Networking with ‘Uncommon Courtesy’

I used to refer to this concept as networking with ‘common courtesy’. But, just like ‘common sense’, this practice is anything but commonplace in the business world today. One of the fastest and smartest ways to make that best possible first impression when networking is both very simple and very easy. Just display ‘Uncommon Courtesy’ that clearly differentiates you from the pack of amateurs by:

  • Talking less and listening more, especially when you listen intensely to other people’s words, their tone of voice and their nonverbal or body language messages.  This helps you avoid talking too much, especially about you.
  • Telling less and asking more, especially asking good questions about them and what they do.
  • Asking for their card at the end of a brief conversation so you can follow up … not at the beginning of it.
  • Asking for permission to give them your card rather than automatically handing it to them.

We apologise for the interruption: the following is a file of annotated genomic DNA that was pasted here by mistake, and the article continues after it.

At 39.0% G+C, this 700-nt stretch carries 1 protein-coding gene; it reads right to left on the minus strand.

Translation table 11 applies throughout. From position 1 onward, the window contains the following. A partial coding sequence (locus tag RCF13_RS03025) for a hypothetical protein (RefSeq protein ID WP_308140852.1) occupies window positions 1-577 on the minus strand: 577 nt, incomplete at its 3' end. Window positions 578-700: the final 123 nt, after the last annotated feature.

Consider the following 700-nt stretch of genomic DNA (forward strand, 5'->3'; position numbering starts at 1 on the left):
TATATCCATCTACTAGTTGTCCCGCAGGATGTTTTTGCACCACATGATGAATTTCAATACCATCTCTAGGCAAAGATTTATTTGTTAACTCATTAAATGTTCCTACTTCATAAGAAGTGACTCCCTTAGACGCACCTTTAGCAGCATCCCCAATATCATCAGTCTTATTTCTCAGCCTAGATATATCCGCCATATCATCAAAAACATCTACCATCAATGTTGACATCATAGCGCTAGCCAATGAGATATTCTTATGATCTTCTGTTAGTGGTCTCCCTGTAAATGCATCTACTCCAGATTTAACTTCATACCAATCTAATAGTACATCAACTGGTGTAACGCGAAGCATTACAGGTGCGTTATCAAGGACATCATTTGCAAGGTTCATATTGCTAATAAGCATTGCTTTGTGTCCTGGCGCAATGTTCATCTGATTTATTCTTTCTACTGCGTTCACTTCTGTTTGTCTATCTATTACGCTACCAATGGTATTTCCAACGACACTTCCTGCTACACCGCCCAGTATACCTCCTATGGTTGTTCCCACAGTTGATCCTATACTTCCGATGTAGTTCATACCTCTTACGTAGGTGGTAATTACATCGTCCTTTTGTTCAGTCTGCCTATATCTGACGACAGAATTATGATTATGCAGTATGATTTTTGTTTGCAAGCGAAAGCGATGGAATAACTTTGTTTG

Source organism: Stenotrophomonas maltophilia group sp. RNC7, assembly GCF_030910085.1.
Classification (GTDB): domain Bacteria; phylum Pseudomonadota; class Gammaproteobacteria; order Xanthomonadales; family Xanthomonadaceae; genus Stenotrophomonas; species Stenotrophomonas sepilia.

• Introducing them to other people you meet.
  • Waiting to take a seat until the workshop is just about to start and then asking permission to join those already seated.
  • Asking if this is a good time for them in the first 15 seconds of your follow up phone call.
  • Respecting their time by not asking for large amounts too soon in the relationship.  Several short phone conversations or an e-mail exchange are better than holding out for that 90-minute lunch.
  • Returning their calls promptly and getting back to them when you said you would.
  • Sharing resources, ideas or contacts to help them accomplish their networking objectives.  Givers always gain.
  • Sending them a hand-written thank you note when they share something useful with you.

These strategies take so little time or effort, but do so much to impress other people that you are a quality person and a networking pro.  Whether they treat you the same way doesn’t matter.  Uncommon Courtesy helps you live by Dr. Tony Alessandra’s “Platinum Rule” – treating other people the way they want you to treat them.  So, try to network with that in mind at every event you attend.

 

 

 

 

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